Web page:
Headlines > News > Plasma rocket engine VASIMR VX-200 first stage achieves full power rating

Plasma rocket engine VASIMR VX-200 first stage achieves full power rating

Published by Klaus Schmidt on Mon Oct 27, 2008 4:41 pm
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(Ad Astra) – The helicon first stage of the VX-200 VASIMR plasma rocket prototype has achieved its full power rating of 30 kW with Argon propellant in tests conducted last Wednesday at Ad Astra’s Houston laboratory. The helicon first stage is an essential component of the VASIMR rocket and is responsible for generating the core plasma needed by the engine to operate.

Short for Variable Specific Impulse Magnetoplasma Rocket, VASIMR is a new high-power plasma-based space propulsion technology, initially studied by NASA and now being developed privately by Ad Astra. A VASIMR engine could maneuver payloads in space far more efficiently and with much less propellant than today’s chemical rockets.

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VX-200 first stage full power plasma jet, Oct. 22, 2008

Ultimately, VASIMR engines could also greatly shorten robotic and human transit times for missions to Mars and beyond.

The successful achievement of this milestone clears the way for the integration of the engine’s 170 kW ion cyclotron resonance heating (ICRH) second stage, which is responsible for accelerating and ejecting the plasma out of the rocket nozzle thereby providing useful thrust. The combination of the 30 kW first-stage and the 170 kW second stage yields the rocket’s full rated power of 200 kW.

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First Stage Power Ramp to 30 kW

Reaching the present milestone is particularly significant, as it marks an absolute record for power, using the flight-like radio frequency (RF) solid state power generator developed in partnership with Nautel, Ltd. of Halifax, NS. Canada. The Canadian company is also engaged in the final test phases of the similar but more powerful (170 kW) RF generator needed for the second stage.

The achievement of the present milestone is the result of weeks of intense experimentation with the integrated first stage system and required the development of new proprietary algorithms to control a number of functions affecting the stability of the plasma source. Coming on the aftermath of hurricane Ike, the present result is particularly significant, as it bears witness to a rapid recovery of experimental operations by the Ad Astra team, after a major disruption caused by the storm.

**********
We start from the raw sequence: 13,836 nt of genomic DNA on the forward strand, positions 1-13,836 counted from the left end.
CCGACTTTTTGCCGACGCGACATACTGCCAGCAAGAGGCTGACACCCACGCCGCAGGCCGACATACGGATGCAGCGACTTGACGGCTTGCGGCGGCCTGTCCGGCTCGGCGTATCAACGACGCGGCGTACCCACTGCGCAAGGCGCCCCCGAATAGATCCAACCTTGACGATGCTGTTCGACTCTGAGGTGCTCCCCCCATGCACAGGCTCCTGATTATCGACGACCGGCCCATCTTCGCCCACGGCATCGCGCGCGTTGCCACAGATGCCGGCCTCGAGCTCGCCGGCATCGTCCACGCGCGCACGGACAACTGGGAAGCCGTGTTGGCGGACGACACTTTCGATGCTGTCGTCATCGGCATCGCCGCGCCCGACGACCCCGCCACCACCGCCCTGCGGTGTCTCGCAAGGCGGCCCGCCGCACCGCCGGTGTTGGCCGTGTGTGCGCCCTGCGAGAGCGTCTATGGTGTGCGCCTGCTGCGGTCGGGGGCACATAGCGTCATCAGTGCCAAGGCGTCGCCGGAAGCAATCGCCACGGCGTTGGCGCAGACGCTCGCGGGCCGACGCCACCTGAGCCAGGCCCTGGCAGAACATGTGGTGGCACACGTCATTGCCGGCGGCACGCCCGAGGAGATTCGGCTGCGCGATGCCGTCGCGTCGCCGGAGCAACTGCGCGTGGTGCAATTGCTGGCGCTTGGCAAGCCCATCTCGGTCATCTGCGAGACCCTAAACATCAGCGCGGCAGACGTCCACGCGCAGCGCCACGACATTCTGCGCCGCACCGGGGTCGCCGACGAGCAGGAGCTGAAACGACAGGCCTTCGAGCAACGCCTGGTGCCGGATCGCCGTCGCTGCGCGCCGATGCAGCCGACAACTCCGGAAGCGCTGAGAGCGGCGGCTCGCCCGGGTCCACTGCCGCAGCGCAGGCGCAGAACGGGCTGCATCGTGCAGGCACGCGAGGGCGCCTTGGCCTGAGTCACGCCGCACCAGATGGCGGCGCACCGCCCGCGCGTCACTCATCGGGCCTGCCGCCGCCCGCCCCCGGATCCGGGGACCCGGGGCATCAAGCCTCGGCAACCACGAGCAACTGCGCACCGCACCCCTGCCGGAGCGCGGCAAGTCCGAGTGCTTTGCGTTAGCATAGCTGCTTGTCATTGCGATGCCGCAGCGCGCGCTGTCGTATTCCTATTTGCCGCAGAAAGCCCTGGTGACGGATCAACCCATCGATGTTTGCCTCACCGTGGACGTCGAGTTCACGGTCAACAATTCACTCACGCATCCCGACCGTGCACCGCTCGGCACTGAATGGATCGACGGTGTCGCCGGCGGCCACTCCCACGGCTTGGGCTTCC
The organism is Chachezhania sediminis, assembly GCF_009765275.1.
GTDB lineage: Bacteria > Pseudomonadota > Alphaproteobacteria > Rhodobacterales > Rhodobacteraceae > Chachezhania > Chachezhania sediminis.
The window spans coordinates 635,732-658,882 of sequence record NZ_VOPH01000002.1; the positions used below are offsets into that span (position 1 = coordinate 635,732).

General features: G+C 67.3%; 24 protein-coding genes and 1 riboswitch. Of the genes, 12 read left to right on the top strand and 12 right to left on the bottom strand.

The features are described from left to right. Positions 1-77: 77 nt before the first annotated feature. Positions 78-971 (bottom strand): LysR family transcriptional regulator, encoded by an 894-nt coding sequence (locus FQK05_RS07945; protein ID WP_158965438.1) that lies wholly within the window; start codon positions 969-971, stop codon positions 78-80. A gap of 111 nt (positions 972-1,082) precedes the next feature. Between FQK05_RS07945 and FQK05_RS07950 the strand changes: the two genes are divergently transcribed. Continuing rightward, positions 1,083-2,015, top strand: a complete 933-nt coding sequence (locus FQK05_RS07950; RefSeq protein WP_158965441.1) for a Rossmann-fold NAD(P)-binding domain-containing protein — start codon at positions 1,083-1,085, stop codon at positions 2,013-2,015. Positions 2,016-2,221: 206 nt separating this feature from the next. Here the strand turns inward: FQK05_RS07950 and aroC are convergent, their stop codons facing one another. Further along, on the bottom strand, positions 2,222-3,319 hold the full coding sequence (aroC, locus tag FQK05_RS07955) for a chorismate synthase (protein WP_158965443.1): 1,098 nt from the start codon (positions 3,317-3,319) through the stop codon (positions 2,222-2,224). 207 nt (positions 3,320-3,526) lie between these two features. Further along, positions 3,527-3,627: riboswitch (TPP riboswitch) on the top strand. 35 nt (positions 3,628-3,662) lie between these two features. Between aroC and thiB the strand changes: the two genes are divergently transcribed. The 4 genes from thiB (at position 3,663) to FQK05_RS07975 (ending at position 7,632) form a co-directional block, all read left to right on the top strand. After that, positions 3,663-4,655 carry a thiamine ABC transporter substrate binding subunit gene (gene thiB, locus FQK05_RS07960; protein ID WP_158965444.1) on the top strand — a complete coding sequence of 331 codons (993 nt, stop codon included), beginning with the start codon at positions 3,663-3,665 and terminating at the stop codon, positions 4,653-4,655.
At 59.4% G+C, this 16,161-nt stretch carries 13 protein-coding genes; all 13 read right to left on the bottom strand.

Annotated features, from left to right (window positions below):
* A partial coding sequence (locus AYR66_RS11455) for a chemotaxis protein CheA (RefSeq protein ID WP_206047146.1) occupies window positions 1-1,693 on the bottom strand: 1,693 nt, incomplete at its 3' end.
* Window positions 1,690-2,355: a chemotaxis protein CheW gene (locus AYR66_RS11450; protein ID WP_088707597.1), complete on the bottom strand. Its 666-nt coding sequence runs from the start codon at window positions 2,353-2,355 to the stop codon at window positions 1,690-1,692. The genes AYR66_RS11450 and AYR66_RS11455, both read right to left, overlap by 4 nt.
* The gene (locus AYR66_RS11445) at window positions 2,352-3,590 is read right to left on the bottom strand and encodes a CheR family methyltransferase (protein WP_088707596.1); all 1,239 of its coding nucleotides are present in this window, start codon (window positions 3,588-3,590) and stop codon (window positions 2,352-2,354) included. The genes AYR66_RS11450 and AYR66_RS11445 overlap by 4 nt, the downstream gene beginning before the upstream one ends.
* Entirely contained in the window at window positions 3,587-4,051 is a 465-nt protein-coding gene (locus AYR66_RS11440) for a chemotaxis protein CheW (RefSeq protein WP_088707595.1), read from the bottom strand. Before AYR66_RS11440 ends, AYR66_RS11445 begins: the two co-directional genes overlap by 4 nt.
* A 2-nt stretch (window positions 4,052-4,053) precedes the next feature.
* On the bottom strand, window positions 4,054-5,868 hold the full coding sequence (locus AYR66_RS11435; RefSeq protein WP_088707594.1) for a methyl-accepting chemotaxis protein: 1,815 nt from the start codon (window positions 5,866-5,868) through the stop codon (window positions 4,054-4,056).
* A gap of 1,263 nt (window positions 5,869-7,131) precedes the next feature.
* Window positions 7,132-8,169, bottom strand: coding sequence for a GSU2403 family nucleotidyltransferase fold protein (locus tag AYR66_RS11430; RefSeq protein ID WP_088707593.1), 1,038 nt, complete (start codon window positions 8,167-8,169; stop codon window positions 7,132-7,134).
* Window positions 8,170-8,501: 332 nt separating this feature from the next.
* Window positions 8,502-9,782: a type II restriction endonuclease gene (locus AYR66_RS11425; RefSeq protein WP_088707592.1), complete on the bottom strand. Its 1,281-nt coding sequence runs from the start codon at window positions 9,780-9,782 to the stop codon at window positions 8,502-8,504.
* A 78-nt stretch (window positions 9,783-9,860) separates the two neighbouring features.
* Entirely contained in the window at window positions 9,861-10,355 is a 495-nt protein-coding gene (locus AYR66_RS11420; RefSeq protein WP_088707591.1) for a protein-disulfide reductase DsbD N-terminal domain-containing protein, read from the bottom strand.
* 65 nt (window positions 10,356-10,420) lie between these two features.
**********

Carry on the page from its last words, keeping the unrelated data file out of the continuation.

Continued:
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VX-200i undergoing vacuum chamber tests, Houston Facility.

In the control of the plasma, the start-up phase was expected to be challenging, due to the extreme changes in electrical conditions that accompany the initial creation of the plasma. The new control algorithms, developed by the team, successfully overcame these difficulties and enabled the power ramp to proceed. These advances in system control are also expected to play an important role in the operation of the 170 kW second stage, the next major objective in the VX-200 program.

“We are elated with this achievement and exceptionally proud of the Ad Astra-Nautel team whose diligence and dedication made it possible, in spite of the disruption caused by the hurricane” said Franklin Chang Díaz, Ad Astra’s chairman and CEO.

“Nautel congratulates Ad Astra on this outstanding achievement,” said Peter Conlon, President and CEO of Nautel. “The ground breaking RF and Plasma technology work resulting from the Nautel and Ad Astra collaboration is a testament to the engineering excellence of the two companies.”

THE TECHNOLOGY
The VASIMR engine works with plasma, a very hot gas at temperatures close to the interior of the Sun. Plasmas are electrically charged fluids that can be heated to extreme temperatures by radio waves and controlled and guided by strong magnetic fields. The magnetic field also insulates any nearby structure; so temperatures well beyond the melting point of materials can be achieved and the resulting plasma can be harnessed to produce propulsion. In rocket propulsion, the higher the temperature of the exhaust gases, the higher their velocity and hence the higher their fuel efficiency. Plasma rockets feature exhaust velocities far above those achievable by their chemical cousins, so their fuel consumption is extremely low and their fuel-related costs substantially reduced.

ABOUT AD ASTRA
Ad Astra Rocket Company is a privately-owned corporation established January 14, 2005 to commercialize the technology of the VASIMR engine, a plasma propulsion system originally studied by NASA with potential to support an emerging in-space transportation market. The company has its main laboratory and corporate headquarters at 141 W. Bay Area Boulevard in Webster, Texas, USA. Ad Astra also owns and operates Ad Astra Rocket Company, Costa Rica, a supporting research and development subsidiary in Guanacaste, Costa Rica.

ABOUT NAUTEL LTD.
Nautel is a global leader in the manufacture of AM and FM radio broadcast transmitters, navigational radio beacons, Differential Global Positioning System (DGPS) transmitters, medium frequency (MF) telegraph and NAVTEX transmitters, and high frequency (HF) amplifiers for dielectric heating applications. Thousands of customers in more than 170 countries have discovered that Nautel delivers world class digital radio solutions – systems that meet stringent quality standards at its ISO-registered manufacturing facilities.

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